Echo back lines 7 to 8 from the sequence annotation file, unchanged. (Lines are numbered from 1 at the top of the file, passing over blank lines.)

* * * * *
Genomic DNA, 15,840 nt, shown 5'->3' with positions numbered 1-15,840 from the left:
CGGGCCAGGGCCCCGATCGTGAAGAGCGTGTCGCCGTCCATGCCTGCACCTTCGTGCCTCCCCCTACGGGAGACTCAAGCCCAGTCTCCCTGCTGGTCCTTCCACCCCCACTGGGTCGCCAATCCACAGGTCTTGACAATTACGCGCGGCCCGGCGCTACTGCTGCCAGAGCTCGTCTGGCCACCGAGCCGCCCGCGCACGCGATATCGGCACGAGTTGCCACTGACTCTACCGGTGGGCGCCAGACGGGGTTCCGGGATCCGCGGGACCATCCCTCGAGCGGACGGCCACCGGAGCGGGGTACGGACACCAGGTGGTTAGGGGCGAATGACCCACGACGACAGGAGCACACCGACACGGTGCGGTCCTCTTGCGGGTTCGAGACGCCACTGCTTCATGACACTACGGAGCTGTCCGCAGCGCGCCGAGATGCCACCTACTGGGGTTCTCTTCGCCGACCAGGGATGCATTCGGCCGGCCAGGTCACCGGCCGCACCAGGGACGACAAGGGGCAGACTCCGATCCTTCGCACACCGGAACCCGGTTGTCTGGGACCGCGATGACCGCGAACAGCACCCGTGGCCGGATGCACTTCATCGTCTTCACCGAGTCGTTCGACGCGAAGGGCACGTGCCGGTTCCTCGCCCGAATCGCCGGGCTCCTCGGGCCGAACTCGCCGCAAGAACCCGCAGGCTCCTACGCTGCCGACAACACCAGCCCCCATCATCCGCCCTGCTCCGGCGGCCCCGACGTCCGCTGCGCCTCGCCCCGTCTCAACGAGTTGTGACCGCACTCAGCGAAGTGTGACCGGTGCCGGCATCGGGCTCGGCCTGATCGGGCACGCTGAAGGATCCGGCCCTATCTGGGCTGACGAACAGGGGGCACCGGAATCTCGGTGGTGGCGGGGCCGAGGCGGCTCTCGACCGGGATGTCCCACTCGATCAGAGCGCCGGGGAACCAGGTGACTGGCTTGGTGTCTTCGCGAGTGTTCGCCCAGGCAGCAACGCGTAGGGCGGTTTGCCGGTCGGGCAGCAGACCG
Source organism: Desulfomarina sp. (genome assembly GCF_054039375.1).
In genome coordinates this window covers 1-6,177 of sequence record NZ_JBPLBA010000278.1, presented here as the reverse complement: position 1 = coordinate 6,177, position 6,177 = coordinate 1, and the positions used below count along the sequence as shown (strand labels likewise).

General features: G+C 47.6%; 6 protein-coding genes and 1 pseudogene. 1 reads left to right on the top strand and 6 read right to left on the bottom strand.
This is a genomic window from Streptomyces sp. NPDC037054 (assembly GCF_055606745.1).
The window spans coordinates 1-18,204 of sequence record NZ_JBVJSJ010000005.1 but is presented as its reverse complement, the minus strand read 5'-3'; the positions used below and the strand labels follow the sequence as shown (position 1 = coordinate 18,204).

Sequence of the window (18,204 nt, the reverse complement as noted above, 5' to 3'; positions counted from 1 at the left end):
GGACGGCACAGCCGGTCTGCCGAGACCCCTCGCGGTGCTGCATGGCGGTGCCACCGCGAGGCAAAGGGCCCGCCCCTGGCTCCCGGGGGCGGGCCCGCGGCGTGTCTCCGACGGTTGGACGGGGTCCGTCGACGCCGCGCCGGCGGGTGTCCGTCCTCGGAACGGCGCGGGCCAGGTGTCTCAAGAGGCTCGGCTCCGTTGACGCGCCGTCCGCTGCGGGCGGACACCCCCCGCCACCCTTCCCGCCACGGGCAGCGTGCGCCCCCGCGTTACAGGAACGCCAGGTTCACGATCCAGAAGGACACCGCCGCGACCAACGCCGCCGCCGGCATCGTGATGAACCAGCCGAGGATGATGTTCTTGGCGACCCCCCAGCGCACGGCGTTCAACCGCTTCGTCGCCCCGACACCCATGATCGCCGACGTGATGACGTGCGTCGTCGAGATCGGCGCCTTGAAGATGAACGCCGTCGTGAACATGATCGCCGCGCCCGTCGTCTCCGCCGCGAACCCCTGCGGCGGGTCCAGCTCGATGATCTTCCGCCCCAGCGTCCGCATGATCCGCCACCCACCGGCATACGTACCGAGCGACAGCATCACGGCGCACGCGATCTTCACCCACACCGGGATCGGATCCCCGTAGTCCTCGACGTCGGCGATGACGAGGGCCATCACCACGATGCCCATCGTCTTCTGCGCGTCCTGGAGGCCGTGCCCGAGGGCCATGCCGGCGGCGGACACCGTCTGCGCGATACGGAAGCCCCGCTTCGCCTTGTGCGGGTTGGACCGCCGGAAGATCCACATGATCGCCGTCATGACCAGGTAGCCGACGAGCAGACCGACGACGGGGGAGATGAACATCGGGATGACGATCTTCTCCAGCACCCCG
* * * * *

The window spans coordinates 1-18,204 of sequence record NZ_JBVJSJ010000005.1 but is presented as its reverse complement, the minus strand read 5'-3'; the positions used below and the strand labels follow the sequence as shown (position 1 = coordinate 18,204).

Sequence of the window (18,204 nt, the reverse complement as noted above, 5' to 3'; positions counted from 1 at the left end):